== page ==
Having been born and raised in East Los Angeles I had very little opportunity to experience nature. Growing up, my one and very limited interaction with nature was on my daily walk to school. My path from our apartment complex to school was a sidewalk lined with jacaranda trees with their purple flowers. Everyday I would pop the purple flowers under my sneakers in order to awaken my senses. Needless to say, while growing up nature was an entirely abstract concept. Where I lived there was no such thing as camping or girl scouts. The one thing that was available, the annual 4th grade overnight camping trip where they take poor inner city kids to nature, was forbidden by my mom.
After our journey to Huautla de Jimenez I realized that I could no longer live without nature in my life. I had gone through my entire life devoid of nature and now avoiding nature was no longer an option. Like a plant that needs air, water, sun and earth my soul also needs the same air, water, sun and earth in order to thrive. My soul was slowly dying in the fast lane of the 10 Fwy commuting two hours a day to driving our kids to the westside for a better school than the ones the eastside of Los Angeles had to offer. And after that daily commute I would spend the next nine hours of my day at work. I was physically exhausted and my soul was drained of all its strength.
The trip to Huautla de Jimenez really crystallized all the things I was lacking. My life was lacking serenity, peace, balance, which had been replaced by deadlines, appointments and long drives in the Los Angeles wilderness to nothingness.
When we met the Chota Chjine (Wise Woman) that was to do our ceremony, she had such a beauty, light and peace emulating from her. It was as if she held a giant secret to universal happiness and contentment. Her family and her live in what the western world and even modern Mexico of today would consider humble and primitive surroundings. The kitchen I adored instantly, as it had instantly reminded me of my great Aunt’s house (my Tia Josephina lived in a small pueblo in the Sonoran desert). I felt right at home on the earthen floor and the pit fire wood stove where coffee brewed all day long. The old lady who looked to be ninety, with braids that almost reached the earthen floor took care of the fire all day long. You could find her in the kitchen day and night tending the fire or mixing the nixtamal. As humble as the surroundings were, there was such a richness and bounty in the Chota Chjine’s daily life. She walked in the beauty of her surroundings and the nature that surrounded her and I was amazed by their ability to live in nature. She not only was the elder Chota Chjine, or the wise woman of her area. She ran the local indigenous hospital outside her house as well as the indigenous church perched on top of the hill. She combined both the medicinal and spiritual properties of the plants around her and used the confluence of both worlds to complement each other in order to heal. As Santeras we do this as well, as we use sacred plants and the Orichas to aide us in our struggles.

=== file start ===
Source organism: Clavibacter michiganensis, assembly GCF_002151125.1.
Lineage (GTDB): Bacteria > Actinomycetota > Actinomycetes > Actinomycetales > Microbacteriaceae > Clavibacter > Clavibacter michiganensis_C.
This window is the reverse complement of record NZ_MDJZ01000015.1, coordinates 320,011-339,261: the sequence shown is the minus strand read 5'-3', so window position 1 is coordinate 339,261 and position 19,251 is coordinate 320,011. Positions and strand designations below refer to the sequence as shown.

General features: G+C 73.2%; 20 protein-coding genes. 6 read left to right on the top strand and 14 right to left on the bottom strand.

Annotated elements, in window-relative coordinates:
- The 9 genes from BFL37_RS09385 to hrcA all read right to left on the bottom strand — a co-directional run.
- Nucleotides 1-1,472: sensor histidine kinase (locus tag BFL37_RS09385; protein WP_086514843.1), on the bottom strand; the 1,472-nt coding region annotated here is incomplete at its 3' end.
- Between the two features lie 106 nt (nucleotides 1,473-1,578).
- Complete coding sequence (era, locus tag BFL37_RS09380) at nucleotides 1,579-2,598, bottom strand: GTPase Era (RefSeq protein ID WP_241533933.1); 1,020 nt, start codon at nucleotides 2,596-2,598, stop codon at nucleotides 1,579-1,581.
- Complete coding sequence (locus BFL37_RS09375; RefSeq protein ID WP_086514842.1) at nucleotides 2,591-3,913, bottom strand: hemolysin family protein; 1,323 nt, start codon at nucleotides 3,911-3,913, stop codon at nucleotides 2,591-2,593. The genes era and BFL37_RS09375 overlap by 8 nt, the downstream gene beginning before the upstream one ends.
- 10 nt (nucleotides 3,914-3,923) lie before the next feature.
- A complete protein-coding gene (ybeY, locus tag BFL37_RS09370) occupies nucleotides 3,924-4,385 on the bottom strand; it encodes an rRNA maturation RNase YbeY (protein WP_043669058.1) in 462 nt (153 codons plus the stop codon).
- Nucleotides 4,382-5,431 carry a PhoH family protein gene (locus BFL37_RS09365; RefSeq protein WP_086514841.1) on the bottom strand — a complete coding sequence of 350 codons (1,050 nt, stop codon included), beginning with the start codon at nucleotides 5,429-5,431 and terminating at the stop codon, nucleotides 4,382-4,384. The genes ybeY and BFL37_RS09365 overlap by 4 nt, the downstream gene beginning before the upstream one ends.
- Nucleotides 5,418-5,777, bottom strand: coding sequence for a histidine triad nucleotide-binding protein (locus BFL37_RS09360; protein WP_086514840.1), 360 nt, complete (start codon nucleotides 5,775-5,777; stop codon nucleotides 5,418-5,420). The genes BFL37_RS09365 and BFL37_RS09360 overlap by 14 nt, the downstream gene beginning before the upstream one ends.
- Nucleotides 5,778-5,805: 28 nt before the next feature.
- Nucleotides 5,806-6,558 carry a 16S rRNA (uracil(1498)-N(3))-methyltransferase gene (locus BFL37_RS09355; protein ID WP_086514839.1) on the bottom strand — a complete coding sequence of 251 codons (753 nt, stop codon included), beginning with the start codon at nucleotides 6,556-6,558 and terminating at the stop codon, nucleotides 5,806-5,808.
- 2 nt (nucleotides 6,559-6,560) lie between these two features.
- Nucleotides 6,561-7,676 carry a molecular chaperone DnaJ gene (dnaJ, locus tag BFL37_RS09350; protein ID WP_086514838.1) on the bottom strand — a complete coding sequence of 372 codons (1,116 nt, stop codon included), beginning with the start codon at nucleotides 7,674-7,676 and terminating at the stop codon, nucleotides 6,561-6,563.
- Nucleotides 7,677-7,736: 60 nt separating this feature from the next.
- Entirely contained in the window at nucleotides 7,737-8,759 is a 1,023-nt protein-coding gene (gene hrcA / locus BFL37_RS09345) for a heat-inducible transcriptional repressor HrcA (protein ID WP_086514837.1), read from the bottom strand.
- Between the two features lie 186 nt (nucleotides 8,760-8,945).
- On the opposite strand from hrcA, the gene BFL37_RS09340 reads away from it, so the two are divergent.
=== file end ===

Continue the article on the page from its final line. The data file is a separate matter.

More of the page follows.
Yet at that moment I realized that I hadn’t truly walked in nature, that in order to truly understand medicine, healing and spirituality that I need to immerse myself in Nature. Nature that abounds and teaches us… if we are listening.
When Nature talks…
In the concrete jungle of Los Angeles, I had daily interactions with animals, mostly the winged variety who would forewarn me of my day ahead. My Egguns and I developed a system of communication that can warn me of danger ahead, when to be cautious or to alert me to good news coming my way. Each bird or insect had their own separate message. I might blog about this later but a quick reference was that for me hummingbirds brought good news, insects foretold of quarrels, ducks brought stability or a need for stability in the home and birds of prey brought more complicated messages and warnings from the spiritual realm. Even in Los Angeles I was able to develop a system of communication with my egguns and the spiritual world that abounds. But I had yet to walk in nature and listen to when the mountain speaks.
At Nindo Tocoxo, the sacred mountain of the Mazateco Indians and the spiritual power of their ancestors, we went to give our offerings and prayers prior to our ceremony. Nindo Tecoxo is an monumental mountain of over 2000 meters that is a surprisingly easy walk. The route starts on the trail near Maria Sabina’s house that now houses a tiny museum to her life and legend as the world’s most famous Shaman. At the top of the mountain we saluted the four corners and did our prayers and offerings with our guide, who was a curandera in her own right who would be bringing us to the Chota Chjine for the evenings ceremony. After our prayers we each walked with our guide and stopped for a moment at the spiritual apex of the mountain. In that moment, with an open heart I whispered my prayers to Chikon Tocoxo, the deity who ruled over the Mazatecs who lived there at the top of the mountain. As I finished my guide said, â€œDid you hear that?â€ â€œYes, I did.â€ The sound of a strong waterfall gushing down the mountain top was clear, even though there was no water in sight or any waterfalls within miles. My guide pronounced â€œChikon Tocoxo is very happy with you. He has accepted your offerings and prayers. You are fortunate and I rarely have this happenâ€.
Nature speaks to us, validates our experience and encourages us when we are on the right path.
The purpose of this journey and extended travel is to experience and learn from Nature. The Orichas are elements of nature, they live in Nature and so, in order to deepen my understanding of the Orichas, I need to deepen my understanding of nature.